Physicians, Nurses Can Improve Treatment Compliance With CDK 4/6 Inhibitors in Metastatic Breast Cancer

A study identified self-reported gaps from healthcare providers (HCPs) associated with providing treatment-related support to patients with metastatic breast cancer. Areas for improvement include setting expectations about treatment side effects and discussing the patient’s role in reporting potential side effects.

Combination cyclin-dependent kinase (CDK) 4/6 inhibitors plus endocrine therapy has improved outcomes for patients with hormone receptor-positive, human epidermal growth factor receptor 2-negative advanced or metastatic breast cancer. Despite this fact, some patients discontinue CDK 4/6 therapy. A study presented at the 2022 American Society of Clinical Oncology (ASCO) Annual Meeting assessed how HCPs define their role in educating patients on treatment-related side effects to improve treatment compliance and reduce early discontinuation of CDK 4/6 inhibitors.

Using a sequential mixed-methods design, investigators conducted 45-minute phone interviews (n=25) with HCPs that then informed the development of an online survey (n=193). The survey was distributed to medical oncologists (n=64), oncology registered nurses (RNs; n=64), and nurse practitioners/physician assistants (NPs/PAs; n=65) in the community-based setting.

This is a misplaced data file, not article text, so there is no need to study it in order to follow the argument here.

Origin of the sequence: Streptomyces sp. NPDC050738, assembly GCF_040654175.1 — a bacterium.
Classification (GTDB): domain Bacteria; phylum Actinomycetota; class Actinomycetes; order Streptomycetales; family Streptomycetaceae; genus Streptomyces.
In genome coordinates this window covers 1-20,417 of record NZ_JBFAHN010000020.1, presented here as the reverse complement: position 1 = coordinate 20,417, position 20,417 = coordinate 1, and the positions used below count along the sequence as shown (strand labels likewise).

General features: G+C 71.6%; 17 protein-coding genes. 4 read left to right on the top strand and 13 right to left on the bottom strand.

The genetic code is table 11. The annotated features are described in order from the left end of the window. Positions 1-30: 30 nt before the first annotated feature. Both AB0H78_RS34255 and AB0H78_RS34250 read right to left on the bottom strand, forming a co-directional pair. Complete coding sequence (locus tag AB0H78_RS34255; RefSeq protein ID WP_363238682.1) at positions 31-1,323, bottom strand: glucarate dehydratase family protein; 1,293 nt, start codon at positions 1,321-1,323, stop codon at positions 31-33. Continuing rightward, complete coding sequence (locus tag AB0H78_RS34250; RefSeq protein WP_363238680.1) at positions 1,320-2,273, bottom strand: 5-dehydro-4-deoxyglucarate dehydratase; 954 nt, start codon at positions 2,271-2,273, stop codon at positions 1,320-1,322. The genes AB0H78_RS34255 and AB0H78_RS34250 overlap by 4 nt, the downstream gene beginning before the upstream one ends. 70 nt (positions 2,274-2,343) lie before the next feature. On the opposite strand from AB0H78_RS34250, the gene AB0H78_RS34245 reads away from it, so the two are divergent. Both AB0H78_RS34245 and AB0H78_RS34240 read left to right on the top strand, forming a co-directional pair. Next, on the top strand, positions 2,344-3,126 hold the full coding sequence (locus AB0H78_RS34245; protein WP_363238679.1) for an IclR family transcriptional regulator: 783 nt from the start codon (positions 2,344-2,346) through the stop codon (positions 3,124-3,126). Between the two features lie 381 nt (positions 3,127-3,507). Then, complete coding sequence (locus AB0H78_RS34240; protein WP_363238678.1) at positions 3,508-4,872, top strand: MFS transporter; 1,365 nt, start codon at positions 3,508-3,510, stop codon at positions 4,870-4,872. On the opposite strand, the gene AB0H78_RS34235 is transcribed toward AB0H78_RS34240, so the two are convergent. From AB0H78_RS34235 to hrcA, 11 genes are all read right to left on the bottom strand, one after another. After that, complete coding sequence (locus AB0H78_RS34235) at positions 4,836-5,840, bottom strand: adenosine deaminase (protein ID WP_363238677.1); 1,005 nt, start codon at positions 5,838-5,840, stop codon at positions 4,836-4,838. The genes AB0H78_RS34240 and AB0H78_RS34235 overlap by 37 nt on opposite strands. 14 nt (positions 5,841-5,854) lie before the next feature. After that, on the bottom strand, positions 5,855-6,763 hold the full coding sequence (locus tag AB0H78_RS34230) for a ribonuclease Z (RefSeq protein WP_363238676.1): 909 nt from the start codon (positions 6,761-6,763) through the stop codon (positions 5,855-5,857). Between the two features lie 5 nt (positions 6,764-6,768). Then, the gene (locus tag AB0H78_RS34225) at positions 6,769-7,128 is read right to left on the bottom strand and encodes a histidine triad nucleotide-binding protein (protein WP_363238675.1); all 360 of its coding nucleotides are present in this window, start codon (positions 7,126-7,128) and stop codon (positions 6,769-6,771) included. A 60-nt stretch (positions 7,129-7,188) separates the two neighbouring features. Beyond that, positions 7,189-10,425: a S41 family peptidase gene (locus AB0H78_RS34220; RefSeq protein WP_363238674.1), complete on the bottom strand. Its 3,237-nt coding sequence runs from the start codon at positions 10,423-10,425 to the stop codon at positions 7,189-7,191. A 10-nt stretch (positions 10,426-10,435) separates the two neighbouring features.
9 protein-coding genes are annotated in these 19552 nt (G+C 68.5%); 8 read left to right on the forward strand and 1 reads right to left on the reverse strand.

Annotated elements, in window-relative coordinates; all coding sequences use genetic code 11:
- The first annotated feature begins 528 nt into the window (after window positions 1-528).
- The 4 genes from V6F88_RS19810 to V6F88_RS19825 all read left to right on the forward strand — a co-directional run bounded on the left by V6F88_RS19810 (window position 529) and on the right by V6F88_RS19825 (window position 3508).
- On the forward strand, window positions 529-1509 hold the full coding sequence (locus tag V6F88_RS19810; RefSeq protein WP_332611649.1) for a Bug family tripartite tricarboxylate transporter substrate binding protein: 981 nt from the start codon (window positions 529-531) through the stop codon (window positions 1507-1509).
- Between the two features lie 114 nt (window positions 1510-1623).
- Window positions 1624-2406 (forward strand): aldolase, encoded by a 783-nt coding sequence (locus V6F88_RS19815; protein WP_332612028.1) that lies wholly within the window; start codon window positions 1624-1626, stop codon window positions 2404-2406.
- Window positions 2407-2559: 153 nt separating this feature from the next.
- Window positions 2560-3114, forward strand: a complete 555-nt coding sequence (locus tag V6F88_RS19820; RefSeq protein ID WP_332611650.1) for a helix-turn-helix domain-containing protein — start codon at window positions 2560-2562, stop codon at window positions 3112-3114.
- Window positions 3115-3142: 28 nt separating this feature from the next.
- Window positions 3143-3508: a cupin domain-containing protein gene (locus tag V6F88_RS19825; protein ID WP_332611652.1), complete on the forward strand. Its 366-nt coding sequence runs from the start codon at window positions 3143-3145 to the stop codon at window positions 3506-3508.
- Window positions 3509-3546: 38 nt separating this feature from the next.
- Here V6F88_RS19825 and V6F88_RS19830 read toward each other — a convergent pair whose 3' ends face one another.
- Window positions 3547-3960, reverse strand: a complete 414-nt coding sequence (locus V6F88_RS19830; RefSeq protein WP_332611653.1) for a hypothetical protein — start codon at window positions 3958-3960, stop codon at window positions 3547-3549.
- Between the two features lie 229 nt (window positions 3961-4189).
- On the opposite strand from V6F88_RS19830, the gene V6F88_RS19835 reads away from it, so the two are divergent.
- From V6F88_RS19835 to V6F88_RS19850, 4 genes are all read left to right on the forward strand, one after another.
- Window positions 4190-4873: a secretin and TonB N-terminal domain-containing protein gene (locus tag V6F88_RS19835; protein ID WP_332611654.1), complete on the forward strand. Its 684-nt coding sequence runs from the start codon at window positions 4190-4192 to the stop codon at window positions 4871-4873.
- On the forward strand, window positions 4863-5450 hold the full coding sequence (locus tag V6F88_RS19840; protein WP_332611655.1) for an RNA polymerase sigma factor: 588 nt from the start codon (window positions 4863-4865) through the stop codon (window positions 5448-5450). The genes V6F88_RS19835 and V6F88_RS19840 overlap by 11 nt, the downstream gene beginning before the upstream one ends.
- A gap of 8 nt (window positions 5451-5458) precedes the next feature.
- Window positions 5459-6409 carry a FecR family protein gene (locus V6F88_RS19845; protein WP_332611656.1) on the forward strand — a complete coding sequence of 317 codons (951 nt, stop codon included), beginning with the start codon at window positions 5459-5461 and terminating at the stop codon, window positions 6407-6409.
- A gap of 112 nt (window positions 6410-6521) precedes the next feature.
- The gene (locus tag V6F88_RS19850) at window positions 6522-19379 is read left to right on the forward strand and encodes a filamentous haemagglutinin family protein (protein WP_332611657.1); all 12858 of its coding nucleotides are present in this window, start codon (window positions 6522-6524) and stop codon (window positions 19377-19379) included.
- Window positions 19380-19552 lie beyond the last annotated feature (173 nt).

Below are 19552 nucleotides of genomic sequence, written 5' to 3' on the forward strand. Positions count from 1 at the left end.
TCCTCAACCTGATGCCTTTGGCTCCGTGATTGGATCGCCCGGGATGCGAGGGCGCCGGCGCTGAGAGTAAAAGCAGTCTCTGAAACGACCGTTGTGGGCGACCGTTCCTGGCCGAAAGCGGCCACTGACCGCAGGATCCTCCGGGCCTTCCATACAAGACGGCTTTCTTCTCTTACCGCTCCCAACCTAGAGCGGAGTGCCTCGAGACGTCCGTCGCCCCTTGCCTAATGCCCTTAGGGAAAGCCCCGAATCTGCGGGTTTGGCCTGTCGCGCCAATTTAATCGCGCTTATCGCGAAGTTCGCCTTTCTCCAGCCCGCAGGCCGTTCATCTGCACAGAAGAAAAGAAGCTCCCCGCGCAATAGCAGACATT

In general, 26% to 48% of those surveyed reported suboptimal knowledge of side effects related to specific CDK 4/6 inhibitors (abemaciclib, ribociclib, and palbociclib). Interviewees noted that educating patients and setting expectations on potential side effects was critical, but 52% of medical oncologists reported suboptimal skill in doing so compared with 42% of NPs/PAs and 20% of RNs.

Most HCPs (68% of medical oncologists, 85% of NPs/PAs, and 91% of RNs) expect patients to be able to report all side effects, while less than one-third explain to patients their role in reporting side effects (31%, 26%, and 16%, respectively). Half of medical oncologists believe compliance to prescribed medications is entirely in the patient’s hands compared with just 17% of NPs/PAs and 16% of RNs. Less than half of HCPs (44% to 45%) openly discuss conventional and alternative medications patients are taking.

“This study identified areas where HCPs can improve their ability to counsel patients and address concerns that may influence a patient’s decision to prematurely discontinue therapy and should be used to inform future professional development initiatives,” the researchers concluded.

Reference

O’Sullivan CCM, Jacobs G, Perez DG, et al. Supporting patients with metastatic breast cancer during therapy with cyclin-dependent kinase 4/6 (CDK) inhibitors: A needs assessment. Abstract #e13054. Presented at the 2022 American Society of Clinical Oncology Annual Meeting; June 3-7, 2022; Chicago, IL.